They were hard to beat in their willingness to help others. Although this should be the true Christian’s calling card. They had some kind of gay thing going on with the downstairs neighbor. She was an elderly woman who lived by herself. They checked in on her and went shopping for her and often brought her meals. I do not know what they saw in her. She was a nuisance to me. She was always stopping me to talk on my way out or in. I was trying to go to my seminary classes to learn about Christianity so I could help change the world, and there she would be saying hi and wanting conversation. And she could talk. If she stopped me, I could be there at least five minutes. So I developed the habit of peeking out my door and seeing if she was visible and if she was, I waited until she went back into her apartment and then I would run down the stairs as fast as I could to get to my class. This practice could sometimes make me late for school. But she was a tricky one; she would sometimes go back in her apartment and immediately come back out and there I would be stuck talking with her, or rather, listening to her. And she knew me; being the good Christian I would be compelled to stop and talk with her.
The couple next door…. To call them gay seems so old fashioned. I am experienced now. I was surprised to learn one of them had been married before and had a child. And that child would come visit them. I always thought, “poor child” but years later she would be in the daycare where I worked to help pay the bills, and I found she was a unique and beautiful child. I know what it means to pull yourself up by the bootstraps, I saw this young child do it.
Trying to be better than my neighbors was hard when they would frequently knock on our door; I would answer and they would have fresh baked pie or cookies to share. They were nice. Too nice; I wondered if in some kind of wicked gay agenda they were competing with me. This thought disturbed me because they seemed better at the game than I was. But that was only because I was so consumed with studying to be a spiritual leader; after I graduated I would have more time to be nicer and defeat their gay agenda.
One day they knocked on my door and asked me to do them a favor. At last an opportunity to show them who was the boss of niceness. I had never had to knock on their door to ask them for a favor. Well, there was once when I needed a ride or I would be late for class. I laughed inside as they drove to the campus they were probably the first gay people to ever set foot there. But now here they were on my doorstep asking me for a favor and I would of course say yes and show them my natural Christian benevolence. But God was testing me. They were going out of town for two weeks and wanted to know if I could check in on the dreaded elderly neighbor downstairs. What a wicked gay agenda plot they knew my Christian charity would compel me to say yes. Agree. They gave me the key to her apartment. She trusted them with a key! Here I was the good Christian and she gave them a key! Go figure.
The first week I was diligent to do my Christian duty to my elderly neighbor; I stopped by every day. It was not as bad as I thought it would be. She was nice and thankful, although she kept telling me about the nice dinners the boys (that was what she called them) brought her. She made me uncomfortable because I think she was hinting for me to bring her some food. The second week I was busy with God’s work. It was finals and I wanted to be sure the professors knew how spiritual and wise I was becoming.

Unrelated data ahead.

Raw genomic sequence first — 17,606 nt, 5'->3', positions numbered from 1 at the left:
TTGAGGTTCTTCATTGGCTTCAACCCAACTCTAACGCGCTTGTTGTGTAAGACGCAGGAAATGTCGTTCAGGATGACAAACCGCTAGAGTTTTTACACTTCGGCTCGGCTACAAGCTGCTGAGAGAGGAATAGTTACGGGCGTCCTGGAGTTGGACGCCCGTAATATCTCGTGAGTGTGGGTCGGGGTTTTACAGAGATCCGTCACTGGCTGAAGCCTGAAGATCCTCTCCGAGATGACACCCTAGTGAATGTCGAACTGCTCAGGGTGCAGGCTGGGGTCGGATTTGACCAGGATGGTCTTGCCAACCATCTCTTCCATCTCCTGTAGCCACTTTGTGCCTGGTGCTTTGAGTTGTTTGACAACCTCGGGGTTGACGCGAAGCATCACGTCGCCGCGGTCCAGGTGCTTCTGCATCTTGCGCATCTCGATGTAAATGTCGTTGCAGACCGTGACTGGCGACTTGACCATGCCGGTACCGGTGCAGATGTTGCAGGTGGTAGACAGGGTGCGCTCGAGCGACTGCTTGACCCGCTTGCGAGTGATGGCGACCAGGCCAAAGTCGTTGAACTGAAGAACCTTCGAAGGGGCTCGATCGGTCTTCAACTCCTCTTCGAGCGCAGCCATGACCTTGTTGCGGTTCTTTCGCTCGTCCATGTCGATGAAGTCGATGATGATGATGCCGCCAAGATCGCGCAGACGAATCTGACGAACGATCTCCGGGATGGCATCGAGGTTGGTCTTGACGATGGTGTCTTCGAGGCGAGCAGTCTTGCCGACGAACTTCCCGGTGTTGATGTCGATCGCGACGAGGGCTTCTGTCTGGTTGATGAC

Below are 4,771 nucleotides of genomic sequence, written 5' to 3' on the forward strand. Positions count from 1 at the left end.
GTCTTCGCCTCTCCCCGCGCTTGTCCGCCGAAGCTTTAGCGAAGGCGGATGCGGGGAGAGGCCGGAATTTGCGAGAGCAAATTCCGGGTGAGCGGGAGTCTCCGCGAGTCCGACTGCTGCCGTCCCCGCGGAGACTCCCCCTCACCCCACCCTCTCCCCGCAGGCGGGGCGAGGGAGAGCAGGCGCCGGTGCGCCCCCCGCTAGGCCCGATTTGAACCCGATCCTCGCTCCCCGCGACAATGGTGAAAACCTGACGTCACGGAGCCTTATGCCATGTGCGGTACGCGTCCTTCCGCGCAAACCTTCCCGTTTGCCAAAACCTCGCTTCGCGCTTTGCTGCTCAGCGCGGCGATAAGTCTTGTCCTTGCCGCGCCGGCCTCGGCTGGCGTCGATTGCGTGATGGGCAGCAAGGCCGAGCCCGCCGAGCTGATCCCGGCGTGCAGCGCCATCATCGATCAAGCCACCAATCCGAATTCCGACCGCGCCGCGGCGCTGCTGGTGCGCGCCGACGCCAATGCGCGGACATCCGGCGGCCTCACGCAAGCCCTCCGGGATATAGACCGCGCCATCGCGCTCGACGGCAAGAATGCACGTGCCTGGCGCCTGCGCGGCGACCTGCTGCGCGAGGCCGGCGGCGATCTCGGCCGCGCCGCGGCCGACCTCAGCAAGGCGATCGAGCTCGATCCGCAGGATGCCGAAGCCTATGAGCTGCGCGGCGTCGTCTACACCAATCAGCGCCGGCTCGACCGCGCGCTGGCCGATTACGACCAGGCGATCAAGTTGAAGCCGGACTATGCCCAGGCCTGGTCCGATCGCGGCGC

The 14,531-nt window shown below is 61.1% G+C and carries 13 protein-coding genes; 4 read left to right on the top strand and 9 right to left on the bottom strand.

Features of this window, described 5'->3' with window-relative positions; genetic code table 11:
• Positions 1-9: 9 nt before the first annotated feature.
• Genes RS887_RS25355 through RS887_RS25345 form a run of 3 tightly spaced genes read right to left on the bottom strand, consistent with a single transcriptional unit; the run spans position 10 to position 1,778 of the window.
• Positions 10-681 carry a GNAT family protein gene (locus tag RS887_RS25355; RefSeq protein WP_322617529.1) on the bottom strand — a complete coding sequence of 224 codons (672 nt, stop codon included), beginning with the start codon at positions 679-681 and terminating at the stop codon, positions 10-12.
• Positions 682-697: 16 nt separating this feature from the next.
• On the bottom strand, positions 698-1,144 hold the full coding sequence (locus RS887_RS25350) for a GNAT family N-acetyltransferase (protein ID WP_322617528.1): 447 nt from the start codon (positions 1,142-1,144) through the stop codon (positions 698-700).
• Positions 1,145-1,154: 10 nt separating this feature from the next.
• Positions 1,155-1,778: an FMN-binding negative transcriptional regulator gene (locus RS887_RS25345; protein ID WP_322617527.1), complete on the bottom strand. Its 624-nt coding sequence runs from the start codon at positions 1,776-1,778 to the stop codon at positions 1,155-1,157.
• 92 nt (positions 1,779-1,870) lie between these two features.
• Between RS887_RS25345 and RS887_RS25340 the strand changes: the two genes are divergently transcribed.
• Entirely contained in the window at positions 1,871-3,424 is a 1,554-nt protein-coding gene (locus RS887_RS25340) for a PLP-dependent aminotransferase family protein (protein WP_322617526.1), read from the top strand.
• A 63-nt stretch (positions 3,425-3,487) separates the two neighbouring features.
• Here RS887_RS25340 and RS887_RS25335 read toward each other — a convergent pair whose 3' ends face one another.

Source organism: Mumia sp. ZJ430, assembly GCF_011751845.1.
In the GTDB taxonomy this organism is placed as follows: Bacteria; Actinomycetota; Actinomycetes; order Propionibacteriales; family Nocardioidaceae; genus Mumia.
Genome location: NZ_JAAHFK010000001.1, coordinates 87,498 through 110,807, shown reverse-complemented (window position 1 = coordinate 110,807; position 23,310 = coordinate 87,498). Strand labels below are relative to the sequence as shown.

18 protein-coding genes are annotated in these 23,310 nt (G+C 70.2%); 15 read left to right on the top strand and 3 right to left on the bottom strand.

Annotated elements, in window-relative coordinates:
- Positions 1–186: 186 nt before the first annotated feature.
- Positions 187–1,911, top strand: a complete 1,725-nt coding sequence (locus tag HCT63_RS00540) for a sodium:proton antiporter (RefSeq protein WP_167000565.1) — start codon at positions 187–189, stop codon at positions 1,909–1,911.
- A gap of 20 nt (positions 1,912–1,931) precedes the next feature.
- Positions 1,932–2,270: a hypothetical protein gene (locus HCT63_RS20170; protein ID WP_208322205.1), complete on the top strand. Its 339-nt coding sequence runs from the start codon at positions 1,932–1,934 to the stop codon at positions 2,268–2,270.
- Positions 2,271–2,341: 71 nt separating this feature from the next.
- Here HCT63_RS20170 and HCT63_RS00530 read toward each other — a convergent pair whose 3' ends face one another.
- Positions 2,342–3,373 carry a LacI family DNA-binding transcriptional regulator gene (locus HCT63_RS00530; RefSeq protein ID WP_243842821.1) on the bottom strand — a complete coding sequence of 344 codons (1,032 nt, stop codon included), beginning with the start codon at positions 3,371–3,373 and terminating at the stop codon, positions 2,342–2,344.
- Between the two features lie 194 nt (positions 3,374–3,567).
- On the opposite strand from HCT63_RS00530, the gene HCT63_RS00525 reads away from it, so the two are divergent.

The long week passed and I was having my after-dinner prayer and scripture time. Then I heard the boys come home. I heard a girly scream and patter of feet. I shook my head thinking, “Man, they are so gay.” I heard a knock on the door and there was one of my neighbors all stressed out and overwrought with emotions, just like a girl. He looked at me and asked when I had last seen our elderly neighbor? I thought and realized to my chagrin I had forgotten all about her for the last few days. And then with tears down his cheeks he said, “She is dead.” They had called an ambulance and asked me if I could I stay by her door while they phoned and notified her family. I said yes. I walked downstairs. Her door was open. I stepped inside and there was her body by the coffee table. She looked as though she had fallen, hit her head, and had been dead for at least a couple of days. I had failed the niceness test.
There I stood at the woman’s door helpless. I realized my neighbors were calling her closest of kin and arranging her affairs. I was the guardian of the door. They met the medics and told them where the body was to be taken answered the police’s question. I watched feeling guilty and not knowing whether to stay or go. Finally one of them approached me and could see the shame on my face and said, ‘She was old and her time came no one is to blame.” He put his hand on my shoulder and squeezed. Somewhere in the back of my mind was a thought, “He would make a good minister, too bad he was gay.”
That evening after everything had calmed down. I had a quiet dinner with my wife. I was not my usual enlightened self, regaling her with some new truths I had learned in class. After dinner as was my habit I retired to our second bedroom which we had converted into a study and prayer room for me. I sat down in my chair numb, to the world about me. I did not feel like praying so I picked up the Bible and read the liturgical reading for the day. The gospel reading was Luke and it was the story of the Good Samaritan. The one where the outcast Samaritan takes care of the beaten stranger after all the good religious folk passed him by. The story that ends with Jesus asking, “Who was the good neighbor?” I wept.
The Cross Bearer